women pastors

David Ensign 3-23-2017

“IT HAPPEDN ON a Sunday night, even though I’d been a good girl and gone to church that morning.” From that opening, Ruth Everhart’s Ruined begs the question: If the sovereign lord of the universe wills you to suffer unspeakable pain, what choice do you have?

Find your voice, and find a better God.

Ruined is a powerful memoir of suffering, survival, and theological imagination. In the age of Donald Trump, it is also subtle yet keen political critique. With unflinching and deeply personal honesty, Everhart takes the reader through the valley of deepest shadows with eyes wide open to the horror of a home invasion and sexual assault she and four Calvin College senior housemates survived in November 1978. The assault ruined more than the author’s sense of what it meant to be a “good girl”; it also ruined her image of God.

Her strict Calvinist upbringing in the Christian Reformed Church taught that nothing happens outside of the sovereign will of God. Yet the assurances of the catechism came up short in the face of the horror and violence Everhart and her friends experienced.

In the aftermath, as days stretched to months, she was left struggling to understand how her rape could be part of God’s will or if it was the punishment God brought upon her for the sin of being a fallen woman. When, against the odds, the rapists were eventually sentenced to lengthy prison terms, she was left wondering: If God was responsible for that “justice,” did that also mean that God was responsible for the crime in the first place?

Emily Nielsen Jones 10-11-2013

Where do our policies and practices run counter to our larger humanitarian goals?

Editor’s Note: A national study of women in leadership among evangelical nonprofit organizations has been launched by Gordon College. The advisory board for the study is co-led by Emily Nielsen Jones of the Imago Dei Fund and D. Michael Lindsay, President of Gordon College. This essay is adapted from an interview with Emily Nielsen Jones about why this study matters which can be read in its entirety at http://www.gordon.edu/womeninleadership/interview.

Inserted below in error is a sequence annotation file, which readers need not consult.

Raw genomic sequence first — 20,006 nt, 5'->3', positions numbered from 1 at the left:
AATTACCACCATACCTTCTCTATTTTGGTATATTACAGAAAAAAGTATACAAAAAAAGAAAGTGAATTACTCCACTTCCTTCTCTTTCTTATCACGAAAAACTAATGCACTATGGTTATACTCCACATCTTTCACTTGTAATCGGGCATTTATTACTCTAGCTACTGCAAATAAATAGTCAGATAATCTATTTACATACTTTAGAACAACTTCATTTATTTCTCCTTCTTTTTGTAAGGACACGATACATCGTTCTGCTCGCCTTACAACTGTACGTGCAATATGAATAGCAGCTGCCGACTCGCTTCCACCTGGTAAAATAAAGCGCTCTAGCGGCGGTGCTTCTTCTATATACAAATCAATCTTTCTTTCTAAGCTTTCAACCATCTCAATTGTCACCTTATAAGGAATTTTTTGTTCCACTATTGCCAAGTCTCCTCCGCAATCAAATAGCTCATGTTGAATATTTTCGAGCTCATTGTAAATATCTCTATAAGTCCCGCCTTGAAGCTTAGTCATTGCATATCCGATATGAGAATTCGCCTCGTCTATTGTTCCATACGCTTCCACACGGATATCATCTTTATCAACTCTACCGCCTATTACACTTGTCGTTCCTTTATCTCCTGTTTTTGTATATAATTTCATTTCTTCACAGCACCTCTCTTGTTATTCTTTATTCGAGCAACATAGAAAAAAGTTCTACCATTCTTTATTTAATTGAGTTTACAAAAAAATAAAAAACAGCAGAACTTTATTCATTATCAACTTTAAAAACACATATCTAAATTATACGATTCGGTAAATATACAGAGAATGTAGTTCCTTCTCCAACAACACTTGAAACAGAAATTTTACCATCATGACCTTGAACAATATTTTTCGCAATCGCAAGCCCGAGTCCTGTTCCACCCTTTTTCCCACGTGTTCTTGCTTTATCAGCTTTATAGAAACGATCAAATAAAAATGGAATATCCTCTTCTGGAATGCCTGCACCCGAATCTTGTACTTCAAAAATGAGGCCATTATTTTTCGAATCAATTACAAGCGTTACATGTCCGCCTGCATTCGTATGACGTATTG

I grew up in an evangelical setting, and have been very familiar with gender role ideology that affirms women’s human equality yet still circumscribes women to a “role” at the margins of decision-making. Nonetheless, I was always inspired by the culturally radical way Christ treated and honored women as well as Paul's proclamation in Galatians that in Christ, there is no distinction between slave and free, male and female, Jew and Gentile. So at this stage in my life, I have become increasingly aware of, and distressed by, how some religious-based ideas are contributing to the dangerous mix of cultural ideas, norms, and humanitarian problems that continue to wreak havoc on the bodies and souls of girls and women around the world. That’s primarily why our foundation, Imago Dei Fund, began using a “gender-lens” to guide our decisions.

An autographed photo of Jimmy Carter sits on our piano. A friend of ours wrote to Carter and told him that he was one of our sons' favorite presidents, and would he please send them a signed photograph. When Keith gave our sons the Carter picture last Christmas, my 8-year-old actually teared up.